After Trump: Lessons From Other Post-Populist Democracies

Over the past decade, illiberal populist leaders from across the political spectrum have won elections and taken power in many of the world’s biggest democracies, from the United States to India, the Philippines, Turkey and Brazil. Once in office, they have often undermined democratic norms and institutions, including the media, the judiciary, the civil service, and, in many cases, free and fair elections themselves.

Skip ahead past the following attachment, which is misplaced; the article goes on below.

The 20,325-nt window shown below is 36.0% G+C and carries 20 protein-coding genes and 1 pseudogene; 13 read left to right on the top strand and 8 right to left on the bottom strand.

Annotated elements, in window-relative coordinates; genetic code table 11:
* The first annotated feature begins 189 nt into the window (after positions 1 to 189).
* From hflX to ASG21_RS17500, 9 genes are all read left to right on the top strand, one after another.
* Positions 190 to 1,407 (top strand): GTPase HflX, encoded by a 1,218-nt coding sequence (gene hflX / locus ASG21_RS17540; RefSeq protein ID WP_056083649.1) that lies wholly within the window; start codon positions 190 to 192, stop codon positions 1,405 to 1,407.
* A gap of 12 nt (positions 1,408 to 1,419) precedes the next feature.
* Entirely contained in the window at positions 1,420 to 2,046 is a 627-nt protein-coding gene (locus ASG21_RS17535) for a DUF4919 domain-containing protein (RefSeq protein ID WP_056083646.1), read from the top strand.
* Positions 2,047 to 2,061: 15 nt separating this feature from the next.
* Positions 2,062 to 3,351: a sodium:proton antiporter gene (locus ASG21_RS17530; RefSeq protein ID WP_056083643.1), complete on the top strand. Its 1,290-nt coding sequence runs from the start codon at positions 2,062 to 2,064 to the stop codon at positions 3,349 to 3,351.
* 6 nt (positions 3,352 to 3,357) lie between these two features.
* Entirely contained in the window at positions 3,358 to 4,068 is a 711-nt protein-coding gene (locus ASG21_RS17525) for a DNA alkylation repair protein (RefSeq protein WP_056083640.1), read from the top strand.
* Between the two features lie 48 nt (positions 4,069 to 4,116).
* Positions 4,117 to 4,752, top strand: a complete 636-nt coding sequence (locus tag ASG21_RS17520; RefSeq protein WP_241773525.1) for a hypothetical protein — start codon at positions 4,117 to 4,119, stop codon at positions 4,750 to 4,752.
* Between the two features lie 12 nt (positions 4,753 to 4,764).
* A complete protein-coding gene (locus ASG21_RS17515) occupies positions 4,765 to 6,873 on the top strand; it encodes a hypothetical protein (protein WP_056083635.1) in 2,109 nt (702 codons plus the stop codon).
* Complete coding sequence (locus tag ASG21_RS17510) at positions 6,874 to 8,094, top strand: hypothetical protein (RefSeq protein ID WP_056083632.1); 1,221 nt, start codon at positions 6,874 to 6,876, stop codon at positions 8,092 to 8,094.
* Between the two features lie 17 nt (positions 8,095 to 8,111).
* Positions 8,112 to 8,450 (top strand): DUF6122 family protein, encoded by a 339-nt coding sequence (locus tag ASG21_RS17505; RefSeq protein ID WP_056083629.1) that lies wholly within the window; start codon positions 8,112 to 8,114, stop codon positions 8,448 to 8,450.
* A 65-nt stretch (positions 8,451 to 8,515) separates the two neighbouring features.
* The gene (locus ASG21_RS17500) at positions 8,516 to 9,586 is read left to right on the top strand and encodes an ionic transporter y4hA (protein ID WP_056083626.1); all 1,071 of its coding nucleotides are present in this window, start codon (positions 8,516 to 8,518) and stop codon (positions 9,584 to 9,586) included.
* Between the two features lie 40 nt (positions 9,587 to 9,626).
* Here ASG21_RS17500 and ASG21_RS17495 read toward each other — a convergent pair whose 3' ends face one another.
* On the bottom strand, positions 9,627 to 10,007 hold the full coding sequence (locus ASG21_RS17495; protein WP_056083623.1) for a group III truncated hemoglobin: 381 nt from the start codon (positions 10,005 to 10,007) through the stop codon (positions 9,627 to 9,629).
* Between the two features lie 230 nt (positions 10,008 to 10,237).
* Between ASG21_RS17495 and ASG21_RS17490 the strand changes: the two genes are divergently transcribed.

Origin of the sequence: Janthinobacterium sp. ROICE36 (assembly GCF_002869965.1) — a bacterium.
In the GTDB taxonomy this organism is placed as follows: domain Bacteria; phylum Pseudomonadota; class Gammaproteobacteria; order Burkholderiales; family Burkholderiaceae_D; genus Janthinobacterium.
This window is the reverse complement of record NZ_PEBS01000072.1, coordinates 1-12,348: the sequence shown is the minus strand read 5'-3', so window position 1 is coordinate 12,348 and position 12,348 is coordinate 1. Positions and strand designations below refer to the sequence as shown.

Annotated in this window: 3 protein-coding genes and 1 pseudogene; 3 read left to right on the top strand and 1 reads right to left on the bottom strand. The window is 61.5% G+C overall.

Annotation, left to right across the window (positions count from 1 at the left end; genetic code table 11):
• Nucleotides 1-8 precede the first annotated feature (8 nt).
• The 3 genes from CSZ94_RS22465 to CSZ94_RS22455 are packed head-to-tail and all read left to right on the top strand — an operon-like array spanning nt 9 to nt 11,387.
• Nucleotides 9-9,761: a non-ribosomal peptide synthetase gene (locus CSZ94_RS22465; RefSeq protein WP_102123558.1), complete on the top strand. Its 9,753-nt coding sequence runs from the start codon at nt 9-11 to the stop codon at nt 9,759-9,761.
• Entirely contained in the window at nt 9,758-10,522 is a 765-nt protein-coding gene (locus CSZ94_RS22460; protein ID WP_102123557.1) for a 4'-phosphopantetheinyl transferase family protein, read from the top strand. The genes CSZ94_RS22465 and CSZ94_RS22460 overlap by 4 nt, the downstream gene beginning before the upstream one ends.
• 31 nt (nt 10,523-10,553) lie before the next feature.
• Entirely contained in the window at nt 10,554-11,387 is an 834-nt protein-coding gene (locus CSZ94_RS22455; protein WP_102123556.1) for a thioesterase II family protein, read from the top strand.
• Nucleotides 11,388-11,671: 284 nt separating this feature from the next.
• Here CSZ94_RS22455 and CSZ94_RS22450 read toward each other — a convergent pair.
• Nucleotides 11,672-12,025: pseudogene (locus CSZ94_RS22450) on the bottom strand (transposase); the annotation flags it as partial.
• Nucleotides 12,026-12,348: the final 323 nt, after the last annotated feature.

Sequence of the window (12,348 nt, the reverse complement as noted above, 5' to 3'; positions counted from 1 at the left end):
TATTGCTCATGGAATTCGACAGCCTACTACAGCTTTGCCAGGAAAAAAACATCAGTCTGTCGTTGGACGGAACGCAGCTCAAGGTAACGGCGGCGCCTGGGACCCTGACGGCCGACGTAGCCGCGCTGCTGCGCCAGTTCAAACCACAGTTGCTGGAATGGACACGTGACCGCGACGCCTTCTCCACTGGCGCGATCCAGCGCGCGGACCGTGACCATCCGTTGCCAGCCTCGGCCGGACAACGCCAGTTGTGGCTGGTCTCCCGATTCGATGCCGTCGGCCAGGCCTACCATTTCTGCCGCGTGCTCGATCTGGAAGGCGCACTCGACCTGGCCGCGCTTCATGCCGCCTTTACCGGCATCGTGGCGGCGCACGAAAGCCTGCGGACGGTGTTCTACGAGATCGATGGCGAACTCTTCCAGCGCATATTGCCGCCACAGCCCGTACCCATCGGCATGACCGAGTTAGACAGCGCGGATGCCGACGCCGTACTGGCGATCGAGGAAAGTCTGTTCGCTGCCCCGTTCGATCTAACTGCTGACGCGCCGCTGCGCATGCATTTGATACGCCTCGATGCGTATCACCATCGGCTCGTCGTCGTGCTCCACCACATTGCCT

The rise of illiberal populism is a major reason why the annual “Freedom in the World” reports, published by the global watchdog organization Freedom House, have charted 14 straight years of global democratic regression. (I serve as a consultant for several chapters on Southeast Asia in these reports.) The Economist Intelligence Unit’s most recent Democracy Index found that global freedom was at its lowest point since the index was started in 2006. The coronavirus pandemic has resulted in further harm to democracy worldwide, as many illiberal leaders, particularly in developing countries, have taken advantage of the crisis to crush political opposition and grab more power

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